The two fresh carcasses recovered in May 2001 were found on the south periphery of the golf courses, but were separated by a distance of approximately 900 m. One carcass was that of a Masked Palm Civet, the first record of the species on Kau Sai Chau. The second carcass was that of a Small Indian Civet. Both civets had suffered bites on the posterior dorsum, upper hind legs, and on the anterior thoracic dorsum. The Masked Palm Civet had numerous bites that penetrated the skin and underlying flesh in both areas, including the upper thorax. The wounds of the Masked Palm Civet caused tissue trauma as evidenced by swelling and infection. The wounds also appeared to have caused blood loss, although rain or irrigation water had washed away most evidence of blood. No physical damage or symptom of disease was detectable in the internal organs of either carcass. Feral dogs were observed in the vicinity of the Masked Palm Civet carcass near the time it was found. The location of recovery of the Small Indian Civet carcass is an area frequented by feral dogs at night. Weights and measurements of the two civets recovered in May 2001 are listed in Table 2.


Fatalities of 6 civets were recorded over a time span of 37 months. Four of the six dead civets bore bite wounds that in some cases caused broken bones and/or blood loss, and penetrated thoracic or abdominal cavities. Although Kau Sai Chau is Hong Kong’s fifth largest island, it is not large (6.67 km2), and civet signs have not been recorded with any regularity since routine, systematic surveys began on the island in summer 1995. This suggests that civets are not abundant on the golf course portion of the island. In a separate study involving 14 nocturnal bird surveys spanning 28 hours and carried out between March 2000 and June 2001, only one Small Indian Civet was seen. This also suggests that civet abundance on the island is low or civets are extremely wary.

Since 1993 I have observed from 1 to 3 dog packs on the northern third of Kau Sai Chau at any given time. Since 1995 more than 60 dogs have been removed from the island by control actions of the golf course or AFCD. As dogs are removed they are replaced by litters born on the island, dogs that swim to the island, or unwanted dogs that are dropped from boats. Total dog numbers may range from zero immediately after a capture operation to over 20.

The feral/stray dogs often receive handouts from golfers, visitors, or golf course staff. As a result, most dogs on the island appear to be in good condition, if not well-fed. The dogs frequently attack or threaten members of other packs or individual dogs. Although injuries to humans have not been recorded, dog fatalities have been attributed to attacks by other dogs or dog packs on the island.

Civets at Kau Sai Chau appear to be entirely nocturnal: No civet has been seen during daylight hours. Civet encounters with dogs may go unobserved because such interactions take place at night when observers are few. Although feral/stray dogs have not been observed attacking civets, the injuries suffered by civets on Kau Sai Chau combined with dog presence near civet kill sites suggest that dogs in packs are responsible for inflicting wounds that result in civet fatalities. The wounds on the Small Indian Civet carcass recovered in October 1998 (compound femur fracture) and on the Masked Palm Civet recovered in May 2001 (numerous body cavity and limb punctures, severe tissue trauma from bites to the dorsal pelvic area) suggest attack by dogs. The disarticulated pelvis and punctured and broken scapula of the skeleton found in May 1998 also suggest dog attack.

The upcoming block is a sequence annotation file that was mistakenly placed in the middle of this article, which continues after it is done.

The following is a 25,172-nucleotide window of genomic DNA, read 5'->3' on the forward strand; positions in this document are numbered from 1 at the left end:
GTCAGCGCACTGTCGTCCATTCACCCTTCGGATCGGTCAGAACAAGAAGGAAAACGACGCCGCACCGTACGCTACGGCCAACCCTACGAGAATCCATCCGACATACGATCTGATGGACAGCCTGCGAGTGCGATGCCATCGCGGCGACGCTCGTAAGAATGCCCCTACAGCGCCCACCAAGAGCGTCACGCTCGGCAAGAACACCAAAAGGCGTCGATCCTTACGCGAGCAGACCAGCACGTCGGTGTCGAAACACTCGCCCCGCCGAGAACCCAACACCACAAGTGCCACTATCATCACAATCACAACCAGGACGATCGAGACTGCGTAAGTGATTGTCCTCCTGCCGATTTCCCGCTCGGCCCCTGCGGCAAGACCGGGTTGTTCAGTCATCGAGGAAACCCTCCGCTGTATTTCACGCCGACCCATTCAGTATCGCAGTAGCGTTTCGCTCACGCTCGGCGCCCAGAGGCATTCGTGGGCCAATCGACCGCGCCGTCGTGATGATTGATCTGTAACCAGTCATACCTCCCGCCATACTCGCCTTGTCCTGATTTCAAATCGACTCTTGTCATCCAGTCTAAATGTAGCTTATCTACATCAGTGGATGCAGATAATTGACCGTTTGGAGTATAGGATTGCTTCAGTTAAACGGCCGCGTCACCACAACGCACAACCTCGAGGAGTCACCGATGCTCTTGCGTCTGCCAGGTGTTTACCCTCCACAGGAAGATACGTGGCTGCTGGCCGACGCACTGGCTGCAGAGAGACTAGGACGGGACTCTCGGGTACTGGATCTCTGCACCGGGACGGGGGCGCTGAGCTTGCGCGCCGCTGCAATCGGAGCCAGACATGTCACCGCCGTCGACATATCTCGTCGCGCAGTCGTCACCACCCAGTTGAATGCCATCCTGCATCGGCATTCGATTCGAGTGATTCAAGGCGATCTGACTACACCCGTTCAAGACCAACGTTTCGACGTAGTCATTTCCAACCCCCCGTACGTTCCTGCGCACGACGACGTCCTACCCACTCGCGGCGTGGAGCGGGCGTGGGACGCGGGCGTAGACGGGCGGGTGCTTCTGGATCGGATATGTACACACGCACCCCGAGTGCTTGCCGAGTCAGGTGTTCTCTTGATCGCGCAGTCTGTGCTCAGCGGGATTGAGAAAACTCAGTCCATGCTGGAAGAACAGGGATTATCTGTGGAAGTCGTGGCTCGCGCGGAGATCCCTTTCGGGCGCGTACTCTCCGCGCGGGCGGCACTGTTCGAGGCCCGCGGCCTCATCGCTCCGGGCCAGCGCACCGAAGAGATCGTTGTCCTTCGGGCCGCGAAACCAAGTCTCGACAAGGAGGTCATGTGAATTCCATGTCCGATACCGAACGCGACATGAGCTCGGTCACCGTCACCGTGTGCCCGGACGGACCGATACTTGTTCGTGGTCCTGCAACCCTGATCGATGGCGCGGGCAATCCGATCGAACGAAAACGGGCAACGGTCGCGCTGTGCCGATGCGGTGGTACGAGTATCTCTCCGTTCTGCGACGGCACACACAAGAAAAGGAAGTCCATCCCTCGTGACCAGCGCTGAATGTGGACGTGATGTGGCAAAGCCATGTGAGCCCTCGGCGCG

The only other possible agents of civet mortality are golf course shuttle buses, other civets, and Eagle Owls (Bubo bubo). Buses can be ruled out because there are no roads in areas where the civet carcasses were found. Also all fresh carcasses were found in the early morning and none evidenced Rigor mortis, yet the buses do not operate after 2200 hrs or before 0615 hrs. Civets could kill other civets in mating or territorial disputes, but this would be expected to occur when civet population densities were high and competition for food or mates most intense. If civet density were high, civet signs (faeces at marking stations) would also be abundant. Yet abundant civet signs have never been recorded during routine quarterly bird studies, or by the greenskeeping staff who are on the island 7 days per week throughout the year.

Eagle Owls have been observed on Kau Sai Chau (Ecosystems Ltd. unpubl. data). Eagle Owls would not attack the hind legs or lower back of prey (as would dogs), but would target the mid-back or neck. For that reason an Eagle Owl attack would be unlikely to cause a compound fracture of a civet femur. Eagle Owl attacks could result in breaking of the civet spine, and Eagle Owls would probably open body cavities to feed on internal organs. None of the recovered civets had a broken spine or opened body cavity. There was no evidence of a predator feeding on any of the five recovered civet carcasses. This suggests that the kills were not made by predators in search of food, which also implicates feral/stray dogs rather than Eagle Owls.

Many aspects of civet mortality on Kau Sai Chau remain unexplained. Why were dead civets found only in May and October? Are sub-adult males disproportionately subject to dog attacks? If so, is it because they are being driven from other civet territories or family groups? Why was a Masked Palm Civet fatality not recorded on the island until May 2001? Can civets swim to Kau Sai Chau? Would elimination of feral/stray dogs from the island lead to increased civet numbers? These and other questions will be investigated in future by continued night surveys, detailed examination of all civet carcasses, and reduction of numbers of feral/stray dogs. Readers wishing to contribute information on civet mortality in other locations or to provide carcasses for post-mortem examination are invited to contact the author.


Civet carcasses and other wildlife observations were often reported by Darren Moseley, Cameron Halliday, Rick Hamilton, Paul Yip and other greenskeeping personnel at The Jockey Club Kau Sai Chau Public Golf Course Ltd. Their cooperation and assistance are greatly appreciated. Studies reported here were funded by The Jockey Club Kau Sai Chau Public Golf Course Ltd., which support is gratefully acknowledged. AFCD assisted frequently in capture of feral/stray dogs on Kau Sai Chau. The efforts of former AFCD Dog Control Unit Supervisor Dr. Thomas Sit and his staff are gratefully acknowledged.


Dahmer, T., Coman, B. and Robinson, J. (2000). Ecology, behaviour and persistence of packs of stray/feral dogs with implications and practical recommendations for control. Final report, Dept. Agriculture, Fisheries & Conservation, Government of Hong Kong Special Administrative Region, 10 March 2000, 30pp +app.

Ecosystems Ltd. (2000). Hong Kong Jockey Club Kau Sai Chau Public Golf Course Ecological Monitoring Report, July 1999 to June 2000, July 2000.

Wilson, D. E. and Reeder, D.M. (eds.). (1992). Mammal species of the world: a taxonomic and geographic reference, Smithsonian Institution Press, Washington, D.C. 1206pp.